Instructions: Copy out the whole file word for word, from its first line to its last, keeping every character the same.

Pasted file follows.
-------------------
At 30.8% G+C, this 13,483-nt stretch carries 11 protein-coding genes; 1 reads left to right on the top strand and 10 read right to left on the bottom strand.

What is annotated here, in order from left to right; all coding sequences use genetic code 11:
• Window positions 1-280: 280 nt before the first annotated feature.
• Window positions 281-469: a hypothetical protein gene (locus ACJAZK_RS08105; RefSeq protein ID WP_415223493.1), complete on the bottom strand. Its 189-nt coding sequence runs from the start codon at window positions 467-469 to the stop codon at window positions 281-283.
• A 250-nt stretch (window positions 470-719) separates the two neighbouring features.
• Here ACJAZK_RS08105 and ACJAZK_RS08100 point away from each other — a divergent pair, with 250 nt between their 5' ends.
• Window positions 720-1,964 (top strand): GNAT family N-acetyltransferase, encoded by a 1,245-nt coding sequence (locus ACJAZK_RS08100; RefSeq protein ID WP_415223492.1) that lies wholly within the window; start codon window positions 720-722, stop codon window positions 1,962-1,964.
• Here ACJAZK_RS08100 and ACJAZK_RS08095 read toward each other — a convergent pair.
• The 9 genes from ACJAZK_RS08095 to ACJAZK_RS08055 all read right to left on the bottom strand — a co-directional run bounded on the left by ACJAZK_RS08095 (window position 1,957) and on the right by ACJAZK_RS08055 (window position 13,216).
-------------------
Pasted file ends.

At 30.8% G+C, this 13,483-nt stretch carries 11 protein-coding genes; 1 reads left to right on the top strand and 10 read right to left on the bottom strand.

What is annotated here, in order from left to right; all coding sequences use genetic code 11:
• Window positions 1-280: 280 nt before the first annotated feature.
• Window positions 281-469: a hypothetical protein gene (locus ACJAZK_RS08105; RefSeq protein ID WP_415223493.1), complete on the bottom strand. Its 189-nt coding sequence runs from the start codon at window positions 467-469 to the stop codon at window positions 281-283.
• A 250-nt stretch (window positions 470-719) separates the two neighbouring features.
• Here ACJAZK_RS08105 and ACJAZK_RS08100 point away from each other — a divergent pair, with 250 nt between their 5' ends.
• Window positions 720-1,964 (top strand): GNAT family N-acetyltransferase, encoded by a 1,245-nt coding sequence (locus ACJAZK_RS08100; RefSeq protein ID WP_415223492.1) that lies wholly within the window; start codon window positions 720-722, stop codon window positions 1,962-1,964.
• Here ACJAZK_RS08100 and ACJAZK_RS08095 read toward each other — a convergent pair.
• The 9 genes from ACJAZK_RS08095 to ACJAZK_RS08055 all read right to left on the bottom strand — a co-directional run bounded on the left by ACJAZK_RS08095 (window position 1,957) and on the right by ACJAZK_RS08055 (window position 13,216).